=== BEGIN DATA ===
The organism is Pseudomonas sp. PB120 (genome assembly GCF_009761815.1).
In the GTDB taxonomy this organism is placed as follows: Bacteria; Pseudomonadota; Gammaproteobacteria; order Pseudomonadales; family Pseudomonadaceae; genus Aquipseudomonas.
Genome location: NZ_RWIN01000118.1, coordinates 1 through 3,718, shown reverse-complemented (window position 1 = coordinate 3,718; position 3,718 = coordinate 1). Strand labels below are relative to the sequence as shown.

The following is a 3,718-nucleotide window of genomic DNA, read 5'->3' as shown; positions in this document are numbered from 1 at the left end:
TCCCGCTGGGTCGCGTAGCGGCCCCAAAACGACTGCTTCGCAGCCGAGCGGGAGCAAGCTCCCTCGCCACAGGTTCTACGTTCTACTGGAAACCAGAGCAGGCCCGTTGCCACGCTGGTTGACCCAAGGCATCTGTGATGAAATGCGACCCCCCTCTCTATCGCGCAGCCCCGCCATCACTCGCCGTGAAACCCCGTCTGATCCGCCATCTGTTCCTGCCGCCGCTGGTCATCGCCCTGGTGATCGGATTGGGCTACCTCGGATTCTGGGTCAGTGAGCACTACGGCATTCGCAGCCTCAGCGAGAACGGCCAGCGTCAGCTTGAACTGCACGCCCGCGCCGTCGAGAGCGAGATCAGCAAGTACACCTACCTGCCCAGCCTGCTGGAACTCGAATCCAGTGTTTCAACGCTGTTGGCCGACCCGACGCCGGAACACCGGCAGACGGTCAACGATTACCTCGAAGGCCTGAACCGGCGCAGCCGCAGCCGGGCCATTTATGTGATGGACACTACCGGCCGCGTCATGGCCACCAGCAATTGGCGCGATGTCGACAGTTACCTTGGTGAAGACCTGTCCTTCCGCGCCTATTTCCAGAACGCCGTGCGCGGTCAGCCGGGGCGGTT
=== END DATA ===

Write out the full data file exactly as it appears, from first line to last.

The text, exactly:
The organism is Pseudomonas sp. PB120 (genome assembly GCF_009761815.1).
In the GTDB taxonomy this organism is placed as follows: Bacteria; Pseudomonadota; Gammaproteobacteria; order Pseudomonadales; family Pseudomonadaceae; genus Aquipseudomonas.
Genome location: NZ_RWIN01000118.1, coordinates 1 through 3,718, shown reverse-complemented (window position 1 = coordinate 3,718; position 3,718 = coordinate 1). Strand labels below are relative to the sequence as shown.

The following is a 3,718-nucleotide window of genomic DNA, read 5'->3' as shown; positions in this document are numbered from 1 at the left end:
TCCCGCTGGGTCGCGTAGCGGCCCCAAAACGACTGCTTCGCAGCCGAGCGGGAGCAAGCTCCCTCGCCACAGGTTCTACGTTCTACTGGAAACCAGAGCAGGCCCGTTGCCACGCTGGTTGACCCAAGGCATCTGTGATGAAATGCGACCCCCCTCTCTATCGCGCAGCCCCGCCATCACTCGCCGTGAAACCCCGTCTGATCCGCCATCTGTTCCTGCCGCCGCTGGTCATCGCCCTGGTGATCGGATTGGGCTACCTCGGATTCTGGGTCAGTGAGCACTACGGCATTCGCAGCCTCAGCGAGAACGGCCAGCGTCAGCTTGAACTGCACGCCCGCGCCGTCGAGAGCGAGATCAGCAAGTACACCTACCTGCCCAGCCTGCTGGAACTCGAATCCAGTGTTTCAACGCTGTTGGCCGACCCGACGCCGGAACACCGGCAGACGGTCAACGATTACCTCGAAGGCCTGAACCGGCGCAGCCGCAGCCGGGCCATTTATGTGATGGACACTACCGGCCGCGTCATGGCCACCAGCAATTGGCGCGATGTCGACAGTTACCTTGGTGAAGACCTGTCCTTCCGCGCCTATTTCCAGAACGCCGTGCGCGGTCAGCCGGGGCGGTT